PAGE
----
In the first few minutes of the documentary Sound City, Dave Grohl talks nostalgically about leaving Seattle as a young man of 22 on a grand adventure, taking off in a beat-up van towards an uncertain but exciting destiny, and arriving at a dumpy-looking recording studio in Van Nuys, CA, where to his surprise, all of his dreams came true. That studio, Sound City, may not have looked like much on the outside (and the staff weren't very good at housekeeping on the inside), but the main room had great acoustics, the employees were friendly, and the recording console made drums and guitars sound spectacular. Sixteen days after arriving, Grohl and his bandmates in Nirvana finished recording the album Nevermind, and the lives of the many people involved would never be the same. When Grohl talks about that summer in 1991, he clearly remembers hearing for the first time just how good his band could really be, and there's a heady joy and awe in his voice. Twenty years, a stack of platinum records, and major-league rock stardom with the Foo Fighters haven't dulled his sense of wonder a bit, and his excitement about the possibilities of the recording process has fueled his first foray into filmmaking, a documentary called Sound City. Dave Grohl directed and produced Sound City as well as conducted the interviews, and he's taken what could have been a very idiosyncratic look at the history of one recording studio and turned it into a fascinating, remarkably entertaining dissection of the creative process. Grohl finds some fascinating details in the nuts and bolts of Sound City's story; the studio was run by Joe Gottfried and Tom Skeeter, two guys who wanted to start a record company and got into artist management. After a rough start, Skeeter ponied up $72,000 to buy a state-of-the-art recording console from Rupert Neve, a British electronics genius who built technologically advanced audio gear. (At one point, Neve sits with Grohl and discusses the particulars of the console, while in subtitles, Grohl reveals that as a high-school dropout he understands almost none of what Neve is saying.) As the equipment attracted new clients, producer Keith Olsen began working at Sound City and recorded the debut album for a pair of unknown musicians named Stevie Nicks and Lindsey Buckingham. While the album flopped, Olsen ended up introducing Buckingham to Mick Fleetwood, who was looking for a new guitarist and a place to record. Buckingham and Nicks joined Fleetwood Mac for the recording of their self-titled 1975 album at Sound City, and pop-music history was made. Gottfried also took over management of an actor and musician who had been struggling to make his mark for years; Gottfried teamed Rick Springfield up with producer Olsen, who cut "Jessie's Girl" at Sound City and turned the soap-opera performer into a major star. But while Grohl clearly enjoys the minutia of the Sound City story, and presents compelling and often hilarious interviews with dozens of musicians who recorded there over the years -- ranging from Tom Petty and John Fogerty to Frank Black and Lee Ving -- he also makes Sound City into an essay about the changing shape of popular music and the impact new technology has had on how musicians work. Sound City was an analog studio where musicians most often recorded live to two-inch tape and the nuance of a group performance was crucial. When digital recording came in, it became possible to manipulate audio elements with far greater ease, and people could make professional-sounding records at home on a laptop. But in the minds of most of the musicians Grohl talks to, something has been lost in an era of one-man bands manipulating data in Pro Tools. Trent Reznor of Nine Inch Nails, a technology buff if ever there was one, even chimes in and says that while technology has improved by leaps and bounds over the last 30 years, the quality of music certainly has not. In Dave Grohl's mind, music is a very human creation, and that's the idea that truly fuels Sound City. This is the story of how people make music; the technology certainly provides an assist, particularly that remarkable-sounding Neve console, but the most important part is what the artists put into it. Sound City celebrates the roles of all of the people who play a part in making a record, from the musicians to the folks who answered the phones at the studio (several Sound City clients sing the praises of office managers Shivaun O'Brien and Paula Salvatore), and for the last part of the film, Grohl lets us observe as he conducts sessions at Studio 606, his personal recording space that now houses the legendary Neve console from Sound City. While Grohl's sessions with Stevie Nicks and Trent Reznor are fascinating, none are more entertaining than the day Paul McCartney comes by to jam with Grohl and his fellow Nirvana alumni Krist Novoselic and Pat Smear. While the guys are initially humbled to be recording with an actual Beatle, once the back-and-forth between the players begins, one sees that Sir Paul puts his pants on one leg at a time (musically speaking) like anyone else; as their ideas cohere into a hard-edged boogie called "Cut Me Some Slack,"" the four men offer living proof of the true virtues of collaboration, which benefits the artist as well as the art. Dave Grohl shares a lot of stories in Sound City, and what's most impressive is that for a first-time filmmaker he tells these tales remarkably well. His natural enthusiasm for the material fills every frame, he reveals an easy give-and-take with the participants he interviews, and while at 107 minutes the film is long by the standards of a rock movie, the pace is brisk and it's a great ride from beginning to end. You might not think a picture about a now-shuttered recording studio would be something compelling, but Grohl's fascination with the folks who made magic happen at Sound City brings that same magic to the screen, and anyone who loves rock & roll and the people who make it ought to see this movie.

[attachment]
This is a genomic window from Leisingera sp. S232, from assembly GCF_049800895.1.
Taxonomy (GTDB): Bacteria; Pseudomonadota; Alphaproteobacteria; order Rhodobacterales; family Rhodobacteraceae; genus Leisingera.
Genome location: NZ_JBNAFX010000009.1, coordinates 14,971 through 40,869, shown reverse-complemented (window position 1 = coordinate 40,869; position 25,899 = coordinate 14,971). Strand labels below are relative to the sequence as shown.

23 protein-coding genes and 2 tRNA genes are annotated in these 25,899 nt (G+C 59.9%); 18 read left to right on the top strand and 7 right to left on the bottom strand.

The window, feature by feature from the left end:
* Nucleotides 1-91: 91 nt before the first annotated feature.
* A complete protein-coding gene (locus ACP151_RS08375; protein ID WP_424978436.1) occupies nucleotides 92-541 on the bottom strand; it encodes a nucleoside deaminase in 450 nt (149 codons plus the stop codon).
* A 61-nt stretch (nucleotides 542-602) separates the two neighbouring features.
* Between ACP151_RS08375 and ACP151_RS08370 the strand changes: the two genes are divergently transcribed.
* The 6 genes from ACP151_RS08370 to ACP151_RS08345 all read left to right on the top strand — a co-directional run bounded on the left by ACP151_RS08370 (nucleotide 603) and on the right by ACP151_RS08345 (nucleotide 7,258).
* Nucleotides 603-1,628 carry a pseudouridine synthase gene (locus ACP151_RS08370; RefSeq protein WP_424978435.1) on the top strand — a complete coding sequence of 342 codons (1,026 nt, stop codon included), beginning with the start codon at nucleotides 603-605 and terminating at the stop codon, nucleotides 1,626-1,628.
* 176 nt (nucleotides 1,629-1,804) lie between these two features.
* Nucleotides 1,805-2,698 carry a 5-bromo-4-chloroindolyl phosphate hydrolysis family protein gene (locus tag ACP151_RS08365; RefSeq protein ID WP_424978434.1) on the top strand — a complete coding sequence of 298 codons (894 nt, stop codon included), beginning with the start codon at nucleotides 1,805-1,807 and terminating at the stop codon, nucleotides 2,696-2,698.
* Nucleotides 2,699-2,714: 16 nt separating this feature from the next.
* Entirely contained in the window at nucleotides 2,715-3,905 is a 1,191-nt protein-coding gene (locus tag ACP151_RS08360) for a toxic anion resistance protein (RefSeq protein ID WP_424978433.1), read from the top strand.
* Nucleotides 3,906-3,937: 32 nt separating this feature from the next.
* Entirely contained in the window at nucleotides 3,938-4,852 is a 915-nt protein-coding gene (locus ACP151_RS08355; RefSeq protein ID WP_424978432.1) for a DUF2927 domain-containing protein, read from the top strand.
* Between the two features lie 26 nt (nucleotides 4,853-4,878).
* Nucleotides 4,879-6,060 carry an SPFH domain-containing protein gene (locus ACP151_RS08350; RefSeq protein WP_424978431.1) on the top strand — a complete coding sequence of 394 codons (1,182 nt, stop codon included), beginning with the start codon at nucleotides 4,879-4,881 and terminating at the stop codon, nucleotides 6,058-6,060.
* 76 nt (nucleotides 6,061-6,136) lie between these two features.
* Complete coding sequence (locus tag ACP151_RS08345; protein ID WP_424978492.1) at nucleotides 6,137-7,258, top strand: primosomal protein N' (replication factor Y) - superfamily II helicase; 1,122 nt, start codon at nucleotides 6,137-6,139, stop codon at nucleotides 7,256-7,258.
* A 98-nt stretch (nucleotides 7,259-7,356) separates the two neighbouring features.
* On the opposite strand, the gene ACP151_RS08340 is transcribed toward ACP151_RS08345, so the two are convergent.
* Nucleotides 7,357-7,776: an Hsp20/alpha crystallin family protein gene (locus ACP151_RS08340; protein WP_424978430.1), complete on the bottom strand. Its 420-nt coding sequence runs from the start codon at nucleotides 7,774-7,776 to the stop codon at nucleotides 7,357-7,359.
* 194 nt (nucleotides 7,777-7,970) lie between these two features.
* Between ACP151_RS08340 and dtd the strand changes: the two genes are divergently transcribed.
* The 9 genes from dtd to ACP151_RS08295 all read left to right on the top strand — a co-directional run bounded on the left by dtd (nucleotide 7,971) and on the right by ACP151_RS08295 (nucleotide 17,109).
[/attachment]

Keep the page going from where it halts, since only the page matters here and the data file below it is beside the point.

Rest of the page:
Product Details

Release Date:
Original Release:
[Wide Screen]
[stereo, Dolby Digital 5.1 Surround]
Sales rank:

Special Features

44 minutes and 30 seconds of bonus material

Cast & Crew

Performance Credits
Dave Grohl Participant
Joe Barresi Participant
Butch Vig Participant
Kevin Cronin Participant
Joshua Homme Participant
Lee Ving Participant
Jim Scott Participant
Nick Raskulinecz Participant
Rick Rubin Participant
Shivaun O'Brien Participant
Paul Salvatore Participant
Chris Goss Participant
Stevie Nicks Participant
Rick Springfield Participant
Vinny Appice Participant
Rick Neilson Participant
Keith Olsen Participant
Lars Ulrich Participant
Trent Reznor Participant
Brad Wilk Participant
Mike Campbell Participant
Mick Fleetwood Participant
Corey Taylor Participant
Tom Skeeter Participant
Neil Young Participant
Sandy Skeeter Participant
Barry Manilow Participant
John Fogerty Participant
Rupert Neve Participant
Lindsey Buckingham Participant
Taylor Hawkins Participant
Omar Hakim Participant
James Brown Actor
Jim Keltner Participant
Benmont Tench Participant
Tom Petty Participant
Neil Giraldo Participant
Stephen Pearcy Participant
Ross Robinson Participant
Pat Smear Participant
Warren DeMartini Participant
Krist Novoselic Participant
Tim Bob Commerford Participant
Frank Black Participant
Robert Levon Been Participant
Paul McCartney Actor

Technical Credits
Dave Grohl Director,Original Story,Producer
Paul Crowder Editor
John Cutliffe Executive Producer
Mark Monroe Screenwriter
John Ramsay Producer
James Rota Producer
John Silva Executive Producer
Gaby Skolnek Executive Producer
Kenny Stoff Cinematographer
Kristen Welsh Executive Producer
Jessica Young Cinematographer

Scene Index

Disc #1 -- Sound City
1. Chapter 1 [4:48]
2. Chapter 2 [4:25]
3. Chapter 3 [6:18]
4. Chapter 4 [9:16]
5. Chapter 5 [8:13]
6. Chapter 6 [7:02]
7. Chapter 7 [9:10]
8. Chapter 8 [6:09]
9. Chapter 9 [6:12]
10. Chapter 10 [6:45]
11. Chapter 11 [6:45]
12. Chapter 12 [8:31]
13. Chapter 13 [5:25]
14. Chapter 14 [10:42]
15. Chapter 15 [7:23]


Customer Reviews

Average Review:

Post to your social network


Most Helpful Customer Reviews

See all customer reviews

Sound City 5 out of 5 based on 0 ratings. 1 reviews.
Anonymous More than 1 year ago
Simply, Awesome.